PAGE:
USDA Forest Service
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The heuristic solver employed in OptFuels is designed to develop a number of alternative fuel treatment schedules (solutions), evaluate the cumulative effects of each alternative treatment schedule, and choose the best fuel treatment schedule that produces maximum treatment effects (minimize overall expected loss) over time while meeting given resource and operational constraints. Figure 1 provides an overview of the implementation of the heuristic solver within the OptFuels system. The solver includes a subroutine to develop FlamMap landscape (LCP) files that represent vegetation and fuels attributes in each time period as treatment effects. Through the use of dynamic link libraries (DLLs), the solver automatically runs the MTT algorithm on each LCP file and stores the outputs (i.e., flame length and fire arrival time in each pixel) for solution evaluation. Each solution is evaluated as the sum of expected loss value of a given study landscape over time (Equation 1). Expected loss value in each pixel depends on user-defined relative value of the pixel and burn probability, and estimated flame length and fire arrival time retrieved from the MTT output.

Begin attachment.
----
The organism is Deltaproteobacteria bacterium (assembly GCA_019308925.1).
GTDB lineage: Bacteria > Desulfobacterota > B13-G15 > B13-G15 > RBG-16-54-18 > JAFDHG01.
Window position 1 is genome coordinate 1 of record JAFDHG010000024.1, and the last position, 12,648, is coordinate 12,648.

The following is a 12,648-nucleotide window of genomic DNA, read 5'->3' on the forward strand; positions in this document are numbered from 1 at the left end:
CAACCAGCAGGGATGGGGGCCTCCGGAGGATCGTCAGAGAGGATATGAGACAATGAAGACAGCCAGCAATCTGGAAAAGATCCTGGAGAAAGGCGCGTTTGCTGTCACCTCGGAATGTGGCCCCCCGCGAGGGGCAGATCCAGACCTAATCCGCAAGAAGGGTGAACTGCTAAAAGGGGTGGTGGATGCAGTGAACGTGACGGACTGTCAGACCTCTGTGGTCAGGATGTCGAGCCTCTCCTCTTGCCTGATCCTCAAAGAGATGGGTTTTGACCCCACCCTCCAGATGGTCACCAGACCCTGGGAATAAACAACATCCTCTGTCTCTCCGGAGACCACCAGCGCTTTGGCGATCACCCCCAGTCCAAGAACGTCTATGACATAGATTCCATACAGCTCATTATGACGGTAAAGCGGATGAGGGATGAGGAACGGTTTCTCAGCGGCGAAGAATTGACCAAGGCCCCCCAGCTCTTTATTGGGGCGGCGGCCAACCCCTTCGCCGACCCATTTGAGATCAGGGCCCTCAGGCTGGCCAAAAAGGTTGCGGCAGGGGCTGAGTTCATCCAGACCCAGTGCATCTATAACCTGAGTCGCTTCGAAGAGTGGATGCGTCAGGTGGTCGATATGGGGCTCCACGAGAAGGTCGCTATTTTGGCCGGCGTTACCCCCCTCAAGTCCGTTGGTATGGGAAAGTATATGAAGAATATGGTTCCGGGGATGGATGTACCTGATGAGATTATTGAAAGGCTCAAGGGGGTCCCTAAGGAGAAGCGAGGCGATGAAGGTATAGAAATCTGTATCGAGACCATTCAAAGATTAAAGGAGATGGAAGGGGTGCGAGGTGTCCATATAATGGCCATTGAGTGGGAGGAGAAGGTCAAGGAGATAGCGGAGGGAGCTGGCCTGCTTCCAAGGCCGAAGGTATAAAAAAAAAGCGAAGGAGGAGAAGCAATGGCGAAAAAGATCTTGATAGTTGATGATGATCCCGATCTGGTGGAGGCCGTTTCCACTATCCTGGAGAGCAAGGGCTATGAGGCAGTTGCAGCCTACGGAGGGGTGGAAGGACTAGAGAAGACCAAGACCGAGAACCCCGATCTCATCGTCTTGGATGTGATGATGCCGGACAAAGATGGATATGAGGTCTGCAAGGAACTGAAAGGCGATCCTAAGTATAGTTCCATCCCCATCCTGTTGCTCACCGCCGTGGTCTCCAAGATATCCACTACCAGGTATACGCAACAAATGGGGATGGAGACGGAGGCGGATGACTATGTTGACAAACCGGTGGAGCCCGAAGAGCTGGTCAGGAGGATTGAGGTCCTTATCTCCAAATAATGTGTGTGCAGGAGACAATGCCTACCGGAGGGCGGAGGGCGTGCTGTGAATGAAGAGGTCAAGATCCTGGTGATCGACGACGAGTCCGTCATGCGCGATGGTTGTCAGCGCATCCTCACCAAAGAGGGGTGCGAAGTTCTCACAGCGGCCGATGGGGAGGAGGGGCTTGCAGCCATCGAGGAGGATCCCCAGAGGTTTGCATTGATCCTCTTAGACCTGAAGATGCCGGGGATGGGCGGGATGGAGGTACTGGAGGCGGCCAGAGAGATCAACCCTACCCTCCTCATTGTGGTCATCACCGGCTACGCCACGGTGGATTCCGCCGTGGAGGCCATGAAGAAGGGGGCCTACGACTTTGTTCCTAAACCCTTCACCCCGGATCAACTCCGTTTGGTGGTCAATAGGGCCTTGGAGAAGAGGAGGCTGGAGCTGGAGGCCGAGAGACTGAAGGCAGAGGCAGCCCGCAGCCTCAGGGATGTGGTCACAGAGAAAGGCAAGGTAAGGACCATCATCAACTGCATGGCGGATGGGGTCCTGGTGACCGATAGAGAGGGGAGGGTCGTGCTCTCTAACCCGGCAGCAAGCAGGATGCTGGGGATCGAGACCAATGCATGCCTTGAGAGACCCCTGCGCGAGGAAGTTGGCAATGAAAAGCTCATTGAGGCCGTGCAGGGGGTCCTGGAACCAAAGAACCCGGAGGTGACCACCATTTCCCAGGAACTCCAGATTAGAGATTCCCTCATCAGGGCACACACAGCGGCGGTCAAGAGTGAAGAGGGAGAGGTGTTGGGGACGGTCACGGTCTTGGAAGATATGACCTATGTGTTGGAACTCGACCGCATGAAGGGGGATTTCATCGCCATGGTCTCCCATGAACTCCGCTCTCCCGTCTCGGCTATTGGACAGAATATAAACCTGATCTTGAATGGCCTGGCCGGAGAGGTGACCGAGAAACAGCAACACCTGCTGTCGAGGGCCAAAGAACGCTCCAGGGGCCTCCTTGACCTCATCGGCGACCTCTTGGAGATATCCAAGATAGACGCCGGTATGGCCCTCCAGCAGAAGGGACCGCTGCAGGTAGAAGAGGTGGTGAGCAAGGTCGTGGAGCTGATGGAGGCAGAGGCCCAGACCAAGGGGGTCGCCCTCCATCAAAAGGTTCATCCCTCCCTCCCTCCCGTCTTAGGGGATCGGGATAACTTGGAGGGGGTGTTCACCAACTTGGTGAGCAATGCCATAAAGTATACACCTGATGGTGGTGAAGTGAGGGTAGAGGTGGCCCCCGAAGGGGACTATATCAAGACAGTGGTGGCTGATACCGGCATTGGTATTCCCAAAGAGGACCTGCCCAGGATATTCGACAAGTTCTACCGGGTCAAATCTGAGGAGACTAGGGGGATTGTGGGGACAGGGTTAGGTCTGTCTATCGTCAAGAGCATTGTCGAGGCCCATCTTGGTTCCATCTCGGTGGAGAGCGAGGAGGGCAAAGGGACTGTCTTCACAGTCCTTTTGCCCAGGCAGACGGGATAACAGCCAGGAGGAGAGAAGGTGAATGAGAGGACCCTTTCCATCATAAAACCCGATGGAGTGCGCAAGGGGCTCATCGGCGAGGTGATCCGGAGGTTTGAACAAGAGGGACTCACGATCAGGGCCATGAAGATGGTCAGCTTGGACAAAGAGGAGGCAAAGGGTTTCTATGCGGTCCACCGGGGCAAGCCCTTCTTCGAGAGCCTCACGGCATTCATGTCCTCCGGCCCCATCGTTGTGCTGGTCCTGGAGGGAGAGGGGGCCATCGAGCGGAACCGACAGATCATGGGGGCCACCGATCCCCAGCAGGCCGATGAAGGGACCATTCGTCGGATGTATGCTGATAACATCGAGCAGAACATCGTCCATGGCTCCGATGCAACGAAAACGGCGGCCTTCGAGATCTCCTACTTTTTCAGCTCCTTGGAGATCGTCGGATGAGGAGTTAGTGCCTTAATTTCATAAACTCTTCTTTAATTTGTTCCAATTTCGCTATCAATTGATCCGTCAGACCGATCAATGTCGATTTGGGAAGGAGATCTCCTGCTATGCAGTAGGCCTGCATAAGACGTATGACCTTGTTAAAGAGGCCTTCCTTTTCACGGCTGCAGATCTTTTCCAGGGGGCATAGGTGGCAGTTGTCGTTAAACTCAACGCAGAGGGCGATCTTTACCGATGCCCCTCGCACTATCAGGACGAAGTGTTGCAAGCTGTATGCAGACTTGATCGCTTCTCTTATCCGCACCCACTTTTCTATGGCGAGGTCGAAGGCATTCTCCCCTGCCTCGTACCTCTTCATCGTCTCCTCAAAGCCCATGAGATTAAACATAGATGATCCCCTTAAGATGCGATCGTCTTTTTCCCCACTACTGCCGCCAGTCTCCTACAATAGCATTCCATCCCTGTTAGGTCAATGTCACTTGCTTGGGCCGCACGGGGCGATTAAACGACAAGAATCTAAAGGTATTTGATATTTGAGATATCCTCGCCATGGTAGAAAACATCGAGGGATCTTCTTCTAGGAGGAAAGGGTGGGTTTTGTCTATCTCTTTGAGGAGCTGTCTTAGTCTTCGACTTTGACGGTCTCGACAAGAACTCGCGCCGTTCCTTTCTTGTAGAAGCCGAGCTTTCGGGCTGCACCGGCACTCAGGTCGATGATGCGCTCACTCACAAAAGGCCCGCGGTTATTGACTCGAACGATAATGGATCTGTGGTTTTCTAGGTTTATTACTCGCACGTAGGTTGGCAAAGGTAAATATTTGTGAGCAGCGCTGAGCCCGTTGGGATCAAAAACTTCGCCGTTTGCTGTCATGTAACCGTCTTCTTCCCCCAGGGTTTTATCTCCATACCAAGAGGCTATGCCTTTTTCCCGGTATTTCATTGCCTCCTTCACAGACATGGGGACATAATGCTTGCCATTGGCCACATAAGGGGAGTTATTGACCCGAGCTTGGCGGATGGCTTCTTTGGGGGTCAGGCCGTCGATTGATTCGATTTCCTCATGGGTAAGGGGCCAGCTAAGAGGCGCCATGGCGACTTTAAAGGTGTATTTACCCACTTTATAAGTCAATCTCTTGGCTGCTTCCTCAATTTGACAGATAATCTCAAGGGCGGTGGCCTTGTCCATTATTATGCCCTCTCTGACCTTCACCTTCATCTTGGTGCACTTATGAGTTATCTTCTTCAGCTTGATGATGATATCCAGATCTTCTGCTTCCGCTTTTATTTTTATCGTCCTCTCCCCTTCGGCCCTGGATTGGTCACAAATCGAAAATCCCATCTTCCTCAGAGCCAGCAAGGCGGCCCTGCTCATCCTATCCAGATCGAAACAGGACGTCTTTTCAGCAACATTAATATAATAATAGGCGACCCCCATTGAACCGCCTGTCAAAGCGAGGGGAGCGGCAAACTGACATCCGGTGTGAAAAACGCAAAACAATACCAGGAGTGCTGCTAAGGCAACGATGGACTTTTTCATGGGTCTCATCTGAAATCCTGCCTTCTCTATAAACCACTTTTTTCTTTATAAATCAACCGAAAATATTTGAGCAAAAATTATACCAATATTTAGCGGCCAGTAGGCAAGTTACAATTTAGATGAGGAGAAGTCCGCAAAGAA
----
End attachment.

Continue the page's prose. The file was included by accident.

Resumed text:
A simulated annealing (SA) algorithm is employed in the solver for the optimization engine. Simulated Annealing (SA) is a heuristic search technique that has been widely used to solve large combinatorial problems in various fields (Kirkpatrick and others 1983). The ideas that form the basis for SA were first published by Metropolis and others (1953) in an algorithm to simulate the cooling of materials in a heat bath - a process known as annealing. The approach is a Monte Carlo method that uses a local search in which a subset of solutions is explored by moving from one solution to a neighboring solution. To avoid becoming trapped in a local optimum, the procedure provides for an occasional acceptance of an inferior solution to allow it to move away from a local optimum. The SA algorithm employed in the heuristic solver is briefly explained below and illustrated in Figure 2. Any combinations of budget and acreage constraints can be considered during the optimization process.